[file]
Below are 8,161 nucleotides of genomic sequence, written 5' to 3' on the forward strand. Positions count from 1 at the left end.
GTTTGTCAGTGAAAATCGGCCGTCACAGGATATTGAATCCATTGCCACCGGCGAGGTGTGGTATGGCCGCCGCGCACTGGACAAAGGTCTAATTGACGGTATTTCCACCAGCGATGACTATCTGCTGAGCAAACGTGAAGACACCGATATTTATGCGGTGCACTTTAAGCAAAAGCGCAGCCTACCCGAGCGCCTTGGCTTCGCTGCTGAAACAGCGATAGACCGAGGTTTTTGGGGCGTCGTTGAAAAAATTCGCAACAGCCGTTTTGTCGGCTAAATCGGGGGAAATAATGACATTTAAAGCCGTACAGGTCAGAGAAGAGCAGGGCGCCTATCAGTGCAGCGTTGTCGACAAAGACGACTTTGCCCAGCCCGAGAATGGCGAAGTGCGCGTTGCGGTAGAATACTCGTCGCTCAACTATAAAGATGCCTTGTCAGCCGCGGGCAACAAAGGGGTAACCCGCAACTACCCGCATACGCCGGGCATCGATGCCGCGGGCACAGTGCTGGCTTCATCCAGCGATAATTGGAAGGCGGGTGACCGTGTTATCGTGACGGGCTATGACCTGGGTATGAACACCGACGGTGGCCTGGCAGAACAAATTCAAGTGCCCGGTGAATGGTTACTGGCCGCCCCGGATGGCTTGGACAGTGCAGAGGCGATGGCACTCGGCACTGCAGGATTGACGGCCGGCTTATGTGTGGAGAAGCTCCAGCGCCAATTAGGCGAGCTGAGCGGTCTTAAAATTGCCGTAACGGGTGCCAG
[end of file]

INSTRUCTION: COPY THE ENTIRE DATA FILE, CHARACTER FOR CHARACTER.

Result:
Below are 8,161 nucleotides of genomic sequence, written 5' to 3' on the forward strand. Positions count from 1 at the left end.
GTTTGTCAGTGAAAATCGGCCGTCACAGGATATTGAATCCATTGCCACCGGCGAGGTGTGGTATGGCCGCCGCGCACTGGACAAAGGTCTAATTGACGGTATTTCCACCAGCGATGACTATCTGCTGAGCAAACGTGAAGACACCGATATTTATGCGGTGCACTTTAAGCAAAAGCGCAGCCTACCCGAGCGCCTTGGCTTCGCTGCTGAAACAGCGATAGACCGAGGTTTTTGGGGCGTCGTTGAAAAAATTCGCAACAGCCGTTTTGTCGGCTAAATCGGGGGAAATAATGACATTTAAAGCCGTACAGGTCAGAGAAGAGCAGGGCGCCTATCAGTGCAGCGTTGTCGACAAAGACGACTTTGCCCAGCCCGAGAATGGCGAAGTGCGCGTTGCGGTAGAATACTCGTCGCTCAACTATAAAGATGCCTTGTCAGCCGCGGGCAACAAAGGGGTAACCCGCAACTACCCGCATACGCCGGGCATCGATGCCGCGGGCACAGTGCTGGCTTCATCCAGCGATAATTGGAAGGCGGGTGACCGTGTTATCGTGACGGGCTATGACCTGGGTATGAACACCGACGGTGGCCTGGCAGAACAAATTCAAGTGCCCGGTGAATGGTTACTGGCCGCCCCGGATGGCTTGGACAGTGCAGAGGCGATGGCACTCGGCACTGCAGGATTGACGGCCGGCTTATGTGTGGAGAAGCTCCAGCGCCAATTAGGCGAGCTGAGCGGTCTTAAAATTGCCGTAACGGGTGCCAG